“Our system was built under the premise that licenses are provided for energy development on the premise that companies will be held accountable to clean up their mess,” Bartlett said. “Our provincial legislation demands that accountability, and our liability management approach is founded on it.
“Our liability management system was created to balance multiple interests — that being environmental protection, public safety, landowner interests, but also investment royalties, jobs and market volatility.”
Bartlett added that no matter what the Supreme Court rules, the AER is committed to working with Albertans — including Indigenous communities, the energy industry and the provincial government to ensure public safety and environmental protection in the energy resource sector.

© 2018 Global News, a division of Corus Entertainment Inc.

Julie Ali · 

This article appears to be full of irony.

The AER is the front office of the oil and gas industry.
It is my understanding that the AER determines how much industry pays for the orphan well fund. It appears to have taken into account the problem of what would happen if a company goes bankrupt and no other company is willing to take on the liabilities of the exiting company. This despite the Auditor General of Alberta pointing this problem out to the AER and government in 2015.

https://www.oag.ab.ca/.../OAG%20Report%20July%202015.pdf 

In the event that a mine operator cannot fulfill its reclamation obligations, and no other private operator assumes the liability, the province may have to pay a potentially substantial cost for this work to be completed. Thus, a robust and responsive system to calculate and collect security from mine operators is essential.
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Government and political parties determine the regulations about bankruptcy.
So if the government has made the rules that ensure that the oil companies can walk away from their obligations as verified by the Redwater decision I fail to see how the Supreme Court of Canada fight is anything but bogus.

Basically, political parties who made the legislation did not account for this scenario. This requires amendment by the federal government which may or may not happen based on the SCC decision. If the Liberals do modify the bankruptcy legislation so that the oil companies don't walk away from their obligations they will be demonized by all.

Both the government of Alberta and the AER were fully aware of the risks in the system since the Auditor General of Alberta has kindly pointed out these risks but both entities ignored the risks because I guess in Alberta, political parties and the AER don't like to bother the oil industry with problems that taxpayers end up paying for.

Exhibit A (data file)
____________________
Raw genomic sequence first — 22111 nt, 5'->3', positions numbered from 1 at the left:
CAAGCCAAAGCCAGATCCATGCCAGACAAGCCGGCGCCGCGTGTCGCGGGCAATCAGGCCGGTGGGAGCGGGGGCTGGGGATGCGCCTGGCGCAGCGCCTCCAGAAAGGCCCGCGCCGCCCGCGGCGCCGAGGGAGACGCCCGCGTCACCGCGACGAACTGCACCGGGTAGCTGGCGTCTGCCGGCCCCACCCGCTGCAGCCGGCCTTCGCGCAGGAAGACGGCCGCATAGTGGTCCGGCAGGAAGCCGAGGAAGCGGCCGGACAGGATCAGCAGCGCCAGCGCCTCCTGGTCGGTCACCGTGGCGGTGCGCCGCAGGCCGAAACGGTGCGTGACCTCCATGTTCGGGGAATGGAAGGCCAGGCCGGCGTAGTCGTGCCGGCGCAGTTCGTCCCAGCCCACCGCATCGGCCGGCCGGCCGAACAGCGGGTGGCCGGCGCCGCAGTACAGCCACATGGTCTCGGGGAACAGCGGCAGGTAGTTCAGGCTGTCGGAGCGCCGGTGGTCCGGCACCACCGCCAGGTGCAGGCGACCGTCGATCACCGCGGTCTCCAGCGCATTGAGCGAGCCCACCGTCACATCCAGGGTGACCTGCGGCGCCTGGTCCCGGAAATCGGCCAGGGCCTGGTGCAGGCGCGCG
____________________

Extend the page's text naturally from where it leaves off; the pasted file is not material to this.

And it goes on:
Despite the 2015 audit the AER is now going around fighting for the taxpayers in this drama that makes me feel that Synergy Spin is not limited to Synergy groups but is also manufactured by the AER and the media.

How can the AER pretend to be working in the public interest when it has failed (in my opinion) to do anything about the underfunding of the orphan well program alone? This program recently required taxpayers to provide an interest free loan to them of $235 million plus the $30 million "gift" to ensure it was interest free. Nice.

How the AER has the gall to peddle this load of bullshit to go to media to present themselves as fighting for Albertans is beyond me. The reality is that ordinary citizens such as Jessica Ernst have been failed by the energy regulator in its various iterations. Jessica has spent a decade in court doing the work that the AER and the government of Alberta has failed to do.

http://www.ernstversusencana.ca/
On April 27, 2011 lawyers representing Jessica Ernst, a 54-year-old oil patch consultant, released a 73-page statement of claim that alleges that EnCana broke multiple provincial laws and regulations and contaminated a shallow aquifer used by a rural community with natural gas and toxic industry-related chemicals.

The claim methodically reports how Alberta’s two key groundwater regulators, Alberta Environment and the ERCB, “failed to follow the investigation and enforcement processes that they had established and publicized.”

The ERCB recently gave EnCana permission to drill and fracture more CBM wells above the base of groundwater protection near the affected water wells mentioned in this claim.

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The irony of the AER going to the SCC to fight for us when it fails to fight for us every day might be amusing if it were not so sad.
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Mike Kruper · 

Cleanup first.....third world rules in Alberta! Corruption.